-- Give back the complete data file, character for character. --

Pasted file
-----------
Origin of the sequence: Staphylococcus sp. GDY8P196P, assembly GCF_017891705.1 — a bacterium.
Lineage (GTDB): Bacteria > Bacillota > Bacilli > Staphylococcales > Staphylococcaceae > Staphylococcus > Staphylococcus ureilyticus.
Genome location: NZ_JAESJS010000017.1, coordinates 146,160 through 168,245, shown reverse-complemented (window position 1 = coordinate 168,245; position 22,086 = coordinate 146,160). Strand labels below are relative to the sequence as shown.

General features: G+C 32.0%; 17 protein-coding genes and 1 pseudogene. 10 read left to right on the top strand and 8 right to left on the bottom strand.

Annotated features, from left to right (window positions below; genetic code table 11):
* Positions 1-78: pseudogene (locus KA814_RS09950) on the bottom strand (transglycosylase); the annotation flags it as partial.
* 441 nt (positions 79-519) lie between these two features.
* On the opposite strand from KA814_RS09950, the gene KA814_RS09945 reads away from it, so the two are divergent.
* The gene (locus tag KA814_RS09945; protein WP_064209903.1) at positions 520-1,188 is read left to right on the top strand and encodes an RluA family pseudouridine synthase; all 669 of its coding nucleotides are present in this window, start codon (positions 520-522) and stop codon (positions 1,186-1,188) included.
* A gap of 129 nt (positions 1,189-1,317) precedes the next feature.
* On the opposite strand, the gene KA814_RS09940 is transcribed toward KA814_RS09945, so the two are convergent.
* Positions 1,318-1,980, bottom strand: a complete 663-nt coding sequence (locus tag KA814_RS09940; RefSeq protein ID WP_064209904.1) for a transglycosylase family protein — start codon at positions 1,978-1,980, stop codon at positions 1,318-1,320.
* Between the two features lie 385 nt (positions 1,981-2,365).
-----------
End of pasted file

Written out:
Origin of the sequence: Staphylococcus sp. GDY8P196P, assembly GCF_017891705.1 — a bacterium.
Lineage (GTDB): Bacteria > Bacillota > Bacilli > Staphylococcales > Staphylococcaceae > Staphylococcus > Staphylococcus ureilyticus.
Genome location: NZ_JAESJS010000017.1, coordinates 146,160 through 168,245, shown reverse-complemented (window position 1 = coordinate 168,245; position 22,086 = coordinate 146,160). Strand labels below are relative to the sequence as shown.

General features: G+C 32.0%; 17 protein-coding genes and 1 pseudogene. 10 read left to right on the top strand and 8 right to left on the bottom strand.

Annotated features, from left to right (window positions below; genetic code table 11):
* Positions 1-78: pseudogene (locus KA814_RS09950) on the bottom strand (transglycosylase); the annotation flags it as partial.
* 441 nt (positions 79-519) lie between these two features.
* On the opposite strand from KA814_RS09950, the gene KA814_RS09945 reads away from it, so the two are divergent.
* The gene (locus tag KA814_RS09945; protein WP_064209903.1) at positions 520-1,188 is read left to right on the top strand and encodes an RluA family pseudouridine synthase; all 669 of its coding nucleotides are present in this window, start codon (positions 520-522) and stop codon (positions 1,186-1,188) included.
* A gap of 129 nt (positions 1,189-1,317) precedes the next feature.
* On the opposite strand, the gene KA814_RS09940 is transcribed toward KA814_RS09945, so the two are convergent.
* Positions 1,318-1,980, bottom strand: a complete 663-nt coding sequence (locus tag KA814_RS09940; RefSeq protein ID WP_064209904.1) for a transglycosylase family protein — start codon at positions 1,978-1,980, stop codon at positions 1,318-1,320.
* Between the two features lie 385 nt (positions 1,981-2,365).